[gay voice]
    HAY!!!

    Edit – beauty, the edit function is back!

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  5. scrubone (3,048 comments) says:

    The Iceland meltdown (I guess it’s just “land” now??) is quickly becoming the 9/11 of finance in that there’s a ton of BS floating around about it that a surprising number of people are being fooled by.

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  6. Archer (170 comments) says:

    A good lesson here about laws being made but the Police/enforcement agency enforcing it in a way that is not necessarily compatible with the intent of the lawmakers. Fault lies with the lawmakers in my opinion, who have a lot of responsiblity to make sure they get it right the first time.

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  7. wreck1080 (3,730 comments) says:

    Well, it was simply reported that the UK used anti-terrorism laws against iceland.

    If the provisions were not anti-terrorism, then they should not have been called so.

    Otherwise, how is a non-lawyer supposed to understand this?

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  8. Left Right and Centre (2,819 comments) says:

    How bloody ridiculous… saying ‘woof’ to a dog and getting fined? How totally and utterly pathetic and petty. Idiotic law and pricks charging someone for saying woof… shocker.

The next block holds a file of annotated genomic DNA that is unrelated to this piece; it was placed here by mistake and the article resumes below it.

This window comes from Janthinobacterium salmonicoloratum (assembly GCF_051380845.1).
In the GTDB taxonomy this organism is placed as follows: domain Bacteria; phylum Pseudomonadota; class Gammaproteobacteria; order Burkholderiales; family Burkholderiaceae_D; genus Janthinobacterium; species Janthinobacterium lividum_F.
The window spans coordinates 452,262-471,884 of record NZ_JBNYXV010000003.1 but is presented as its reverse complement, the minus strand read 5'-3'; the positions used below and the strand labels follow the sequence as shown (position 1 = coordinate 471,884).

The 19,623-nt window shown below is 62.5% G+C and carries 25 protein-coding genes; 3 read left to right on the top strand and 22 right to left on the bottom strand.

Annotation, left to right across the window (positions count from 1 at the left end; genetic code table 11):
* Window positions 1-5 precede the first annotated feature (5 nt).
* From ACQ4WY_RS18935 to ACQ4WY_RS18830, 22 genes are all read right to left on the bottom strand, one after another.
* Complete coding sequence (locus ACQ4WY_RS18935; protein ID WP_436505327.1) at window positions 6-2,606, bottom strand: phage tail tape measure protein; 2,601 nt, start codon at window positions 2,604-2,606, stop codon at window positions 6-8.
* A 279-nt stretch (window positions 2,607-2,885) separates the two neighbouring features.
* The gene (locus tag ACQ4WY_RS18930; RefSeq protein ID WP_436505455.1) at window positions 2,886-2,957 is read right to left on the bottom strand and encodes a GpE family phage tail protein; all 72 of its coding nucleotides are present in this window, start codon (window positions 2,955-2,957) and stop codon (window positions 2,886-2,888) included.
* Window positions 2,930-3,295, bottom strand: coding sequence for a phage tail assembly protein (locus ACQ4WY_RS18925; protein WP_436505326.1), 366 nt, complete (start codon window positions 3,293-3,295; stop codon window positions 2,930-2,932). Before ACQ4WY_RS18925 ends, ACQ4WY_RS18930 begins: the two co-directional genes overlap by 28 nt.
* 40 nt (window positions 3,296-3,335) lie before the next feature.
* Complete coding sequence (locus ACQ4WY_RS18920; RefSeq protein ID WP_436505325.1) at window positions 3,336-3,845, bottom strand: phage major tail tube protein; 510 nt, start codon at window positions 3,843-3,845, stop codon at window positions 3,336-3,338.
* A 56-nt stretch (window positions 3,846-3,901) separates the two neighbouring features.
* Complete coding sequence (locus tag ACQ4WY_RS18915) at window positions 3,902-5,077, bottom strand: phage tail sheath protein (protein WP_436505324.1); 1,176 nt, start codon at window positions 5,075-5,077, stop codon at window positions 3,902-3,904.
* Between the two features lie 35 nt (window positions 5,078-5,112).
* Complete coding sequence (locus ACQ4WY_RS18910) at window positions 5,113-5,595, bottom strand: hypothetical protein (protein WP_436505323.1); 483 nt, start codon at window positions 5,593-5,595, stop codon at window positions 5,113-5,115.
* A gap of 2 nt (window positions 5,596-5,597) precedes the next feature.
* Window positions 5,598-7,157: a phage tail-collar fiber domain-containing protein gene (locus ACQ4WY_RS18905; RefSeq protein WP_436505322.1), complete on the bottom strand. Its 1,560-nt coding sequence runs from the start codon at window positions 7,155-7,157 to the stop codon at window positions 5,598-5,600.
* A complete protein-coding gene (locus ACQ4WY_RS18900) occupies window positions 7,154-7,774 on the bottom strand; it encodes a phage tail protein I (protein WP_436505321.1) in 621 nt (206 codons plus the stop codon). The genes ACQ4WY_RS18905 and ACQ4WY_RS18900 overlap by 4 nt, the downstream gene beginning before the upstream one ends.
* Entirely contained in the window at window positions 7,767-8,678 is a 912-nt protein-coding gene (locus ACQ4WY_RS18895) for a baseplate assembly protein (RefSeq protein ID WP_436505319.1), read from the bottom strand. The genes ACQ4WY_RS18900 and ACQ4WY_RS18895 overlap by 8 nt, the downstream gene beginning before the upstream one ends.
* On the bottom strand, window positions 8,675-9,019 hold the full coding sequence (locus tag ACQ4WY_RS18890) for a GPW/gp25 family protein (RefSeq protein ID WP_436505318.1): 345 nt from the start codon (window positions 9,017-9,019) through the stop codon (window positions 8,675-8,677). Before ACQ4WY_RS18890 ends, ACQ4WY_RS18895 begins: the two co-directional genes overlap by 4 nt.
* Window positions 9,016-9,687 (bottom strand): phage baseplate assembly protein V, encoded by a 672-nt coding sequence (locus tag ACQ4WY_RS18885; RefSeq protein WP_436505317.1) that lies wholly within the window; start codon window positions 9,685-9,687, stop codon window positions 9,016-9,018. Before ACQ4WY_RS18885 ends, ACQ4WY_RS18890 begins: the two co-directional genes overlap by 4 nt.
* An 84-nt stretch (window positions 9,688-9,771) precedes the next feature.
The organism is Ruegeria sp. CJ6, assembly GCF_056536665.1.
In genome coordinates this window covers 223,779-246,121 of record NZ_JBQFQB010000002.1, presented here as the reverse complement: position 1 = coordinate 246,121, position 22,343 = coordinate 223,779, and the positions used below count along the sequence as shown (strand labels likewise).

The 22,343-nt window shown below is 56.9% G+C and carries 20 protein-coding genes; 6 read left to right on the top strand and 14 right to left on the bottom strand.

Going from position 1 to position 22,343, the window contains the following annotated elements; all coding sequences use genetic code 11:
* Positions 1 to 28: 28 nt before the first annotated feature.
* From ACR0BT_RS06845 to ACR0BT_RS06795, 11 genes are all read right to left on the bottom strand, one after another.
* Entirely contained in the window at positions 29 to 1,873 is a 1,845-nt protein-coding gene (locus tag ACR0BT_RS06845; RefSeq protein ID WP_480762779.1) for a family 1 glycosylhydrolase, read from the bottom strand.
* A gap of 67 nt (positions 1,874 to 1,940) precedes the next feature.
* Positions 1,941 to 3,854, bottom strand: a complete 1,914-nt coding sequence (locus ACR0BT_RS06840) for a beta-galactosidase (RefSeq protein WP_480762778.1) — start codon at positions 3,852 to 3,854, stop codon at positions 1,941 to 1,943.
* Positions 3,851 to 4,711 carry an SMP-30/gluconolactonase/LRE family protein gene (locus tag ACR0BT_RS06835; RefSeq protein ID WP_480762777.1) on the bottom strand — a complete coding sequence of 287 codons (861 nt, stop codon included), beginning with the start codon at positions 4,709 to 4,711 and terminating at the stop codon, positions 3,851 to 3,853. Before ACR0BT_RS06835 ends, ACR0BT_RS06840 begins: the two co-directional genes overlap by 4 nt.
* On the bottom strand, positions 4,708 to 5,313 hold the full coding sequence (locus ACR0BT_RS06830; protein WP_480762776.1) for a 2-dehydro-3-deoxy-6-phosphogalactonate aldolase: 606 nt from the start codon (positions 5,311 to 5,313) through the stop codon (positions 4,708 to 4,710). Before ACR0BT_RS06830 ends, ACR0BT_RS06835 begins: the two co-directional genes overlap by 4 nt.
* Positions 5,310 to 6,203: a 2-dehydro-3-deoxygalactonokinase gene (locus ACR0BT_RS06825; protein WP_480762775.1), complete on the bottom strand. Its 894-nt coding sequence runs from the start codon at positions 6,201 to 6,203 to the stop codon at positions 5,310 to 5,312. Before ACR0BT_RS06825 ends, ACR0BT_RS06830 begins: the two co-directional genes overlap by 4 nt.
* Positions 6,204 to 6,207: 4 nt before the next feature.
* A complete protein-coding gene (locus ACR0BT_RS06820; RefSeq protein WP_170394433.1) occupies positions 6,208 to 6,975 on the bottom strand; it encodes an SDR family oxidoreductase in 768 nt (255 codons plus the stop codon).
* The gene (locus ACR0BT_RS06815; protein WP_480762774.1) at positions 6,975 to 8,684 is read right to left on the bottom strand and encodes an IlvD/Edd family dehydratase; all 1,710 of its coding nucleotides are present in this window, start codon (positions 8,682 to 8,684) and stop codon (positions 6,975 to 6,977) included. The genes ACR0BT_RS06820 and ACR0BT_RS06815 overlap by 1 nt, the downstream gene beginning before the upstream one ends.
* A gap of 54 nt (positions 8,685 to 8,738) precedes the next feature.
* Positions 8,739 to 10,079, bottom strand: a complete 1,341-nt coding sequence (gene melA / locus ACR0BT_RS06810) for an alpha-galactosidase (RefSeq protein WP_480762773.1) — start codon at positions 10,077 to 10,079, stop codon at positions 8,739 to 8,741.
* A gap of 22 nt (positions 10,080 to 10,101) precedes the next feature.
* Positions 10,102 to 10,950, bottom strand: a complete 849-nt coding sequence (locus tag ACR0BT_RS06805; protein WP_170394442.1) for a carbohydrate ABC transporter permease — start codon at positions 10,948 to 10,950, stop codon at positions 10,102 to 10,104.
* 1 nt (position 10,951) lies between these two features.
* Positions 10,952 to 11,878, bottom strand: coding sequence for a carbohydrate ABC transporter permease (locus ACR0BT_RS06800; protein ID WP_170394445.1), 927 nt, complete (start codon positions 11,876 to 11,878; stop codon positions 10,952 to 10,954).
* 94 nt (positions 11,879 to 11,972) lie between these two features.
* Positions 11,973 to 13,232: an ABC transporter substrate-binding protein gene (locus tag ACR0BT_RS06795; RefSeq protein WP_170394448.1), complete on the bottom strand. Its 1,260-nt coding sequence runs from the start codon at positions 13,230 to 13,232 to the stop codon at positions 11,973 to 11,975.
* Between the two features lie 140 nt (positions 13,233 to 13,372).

I’m sure it’s an offence in NZ to swear at someone. If I told someone to fuck off.. what’s the charge? Disorderly behaviour?

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  9. Graeme Edgeler (3,267 comments) says:

    Left Right and Centre – offensive language, which is part of section 4 of the Summary Offences Act 1981.

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  10. AG (1,778 comments) says:

    @DPF:

    Excellent. It should not be a crime to be insulting.

    Might want to check out the NZ Summary Offences Act 1981, then:

    4. (1) Every person is liable to a fine not exceeding $1,000 who,—

    (b) in any public place, addresses any words to any person intending to threaten, alarm, insult, or offend that person; or
    (c) in or within hearing of a public place,—
    (i) uses any threatening or insulting words and is reckless whether any person is alarmed or insulted by those words…

    @Graeme

    Or s4(2): “Every person is liable to a fine not exceeding $500 who, in or within hearing of any public place, uses any indecent or obscene words.”

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  11. Rex Widerstrom (5,261 comments) says:

    Archer says:

    A good lesson here about laws being made but the Police/enforcement agency enforcing it in a way that is not necessarily compatible with the intent of the lawmakers.

    As is the case with the selective application of a good many laws.

    Fault lies with the lawmakers in my opinion, who have a lot of responsiblity to make sure they get it right the first time.

    I’m always ready to point the finger at our politicians, and there are certainly laws that could have been better worded, and more carefully considered, before being rushed through Parliament. But they don’t bear the majority of the blame for over-policing.